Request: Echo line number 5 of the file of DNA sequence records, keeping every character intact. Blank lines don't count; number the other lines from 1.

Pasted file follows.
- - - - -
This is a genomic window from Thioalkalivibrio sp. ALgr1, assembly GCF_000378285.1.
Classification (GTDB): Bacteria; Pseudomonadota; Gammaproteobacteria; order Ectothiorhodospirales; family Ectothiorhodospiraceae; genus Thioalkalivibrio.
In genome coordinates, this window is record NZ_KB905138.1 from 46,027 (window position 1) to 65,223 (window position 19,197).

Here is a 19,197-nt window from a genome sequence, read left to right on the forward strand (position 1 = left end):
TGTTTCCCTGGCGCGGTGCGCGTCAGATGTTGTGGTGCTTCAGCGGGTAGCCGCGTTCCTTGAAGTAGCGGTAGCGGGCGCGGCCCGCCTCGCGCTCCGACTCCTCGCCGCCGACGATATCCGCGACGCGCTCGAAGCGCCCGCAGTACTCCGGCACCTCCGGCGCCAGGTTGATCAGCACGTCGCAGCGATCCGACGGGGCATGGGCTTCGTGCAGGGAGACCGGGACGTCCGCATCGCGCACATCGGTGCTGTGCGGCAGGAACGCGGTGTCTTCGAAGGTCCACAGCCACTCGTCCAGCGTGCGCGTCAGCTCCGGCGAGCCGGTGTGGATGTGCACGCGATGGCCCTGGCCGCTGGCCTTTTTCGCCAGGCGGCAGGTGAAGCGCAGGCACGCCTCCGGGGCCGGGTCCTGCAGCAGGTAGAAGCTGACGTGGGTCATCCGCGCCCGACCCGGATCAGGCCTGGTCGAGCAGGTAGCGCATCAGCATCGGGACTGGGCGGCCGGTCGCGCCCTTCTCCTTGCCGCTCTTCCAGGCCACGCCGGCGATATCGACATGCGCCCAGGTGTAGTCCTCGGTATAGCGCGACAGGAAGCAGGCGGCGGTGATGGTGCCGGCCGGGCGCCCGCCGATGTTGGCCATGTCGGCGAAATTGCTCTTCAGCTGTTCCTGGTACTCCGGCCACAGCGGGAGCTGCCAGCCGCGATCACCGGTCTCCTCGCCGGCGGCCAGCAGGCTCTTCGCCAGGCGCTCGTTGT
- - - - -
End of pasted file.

TGTTTCCCTGGCGCGGTGCGCGTCAGATGTTGTGGTGCTTCAGCGGGTAGCCGCGTTCCTTGAAGTAGCGGTAGCGGGCGCGGCCCGCCTCGCGCTCCGACTCCTCGCCGCCGACGATATCCGCGACGCGCTCGAAGCGCCCGCAGTACTCCGGCACCTCCGGCGCCAGGTTGATCAGCACGTCGCAGCGATCCGACGGGGCATGGGCTTCGTGCAGGGAGACCGGGACGTCCGCATCGCGCACATCGGTGCTGTGCGGCAGGAACGCGGTGTCTTCGAAGGTCCACAGCCACTCGTCCAGCGTGCGCGTCAGCTCCGGCGAGCCGGTGTGGATGTGCACGCGATGGCCCTGGCCGCTGGCCTTTTTCGCCAGGCGGCAGGTGAAGCGCAGGCACGCCTCCGGGGCCGGGTCCTGCAGCAGGTAGAAGCTGACGTGGGTCATCCGCGCCCGACCCGGATCAGGCCTGGTCGAGCAGGTAGCGCATCAGCATCGGGACTGGGCGGCCGGTCGCGCCCTTCTCCTTGCCGCTCTTCCAGGCCACGCCGGCGATATCGACATGCGCCCAGGTGTAGTCCTCGGTATAGCGCGACAGGAAGCAGGCGGCGGTGATGGTGCCGGCCGGGCGCCCGCCGATGTTGGCCATGTCGGCGAAATTGCTCTTCAGCTGTTCCTGGTACTCCGGCCACAGCGGGAGCTGCCAGCCGCGATCACCGGTCTCCTCGCCGGCGGCCAGCAGGCTCTTCGCCAGGCGCTCGTTGT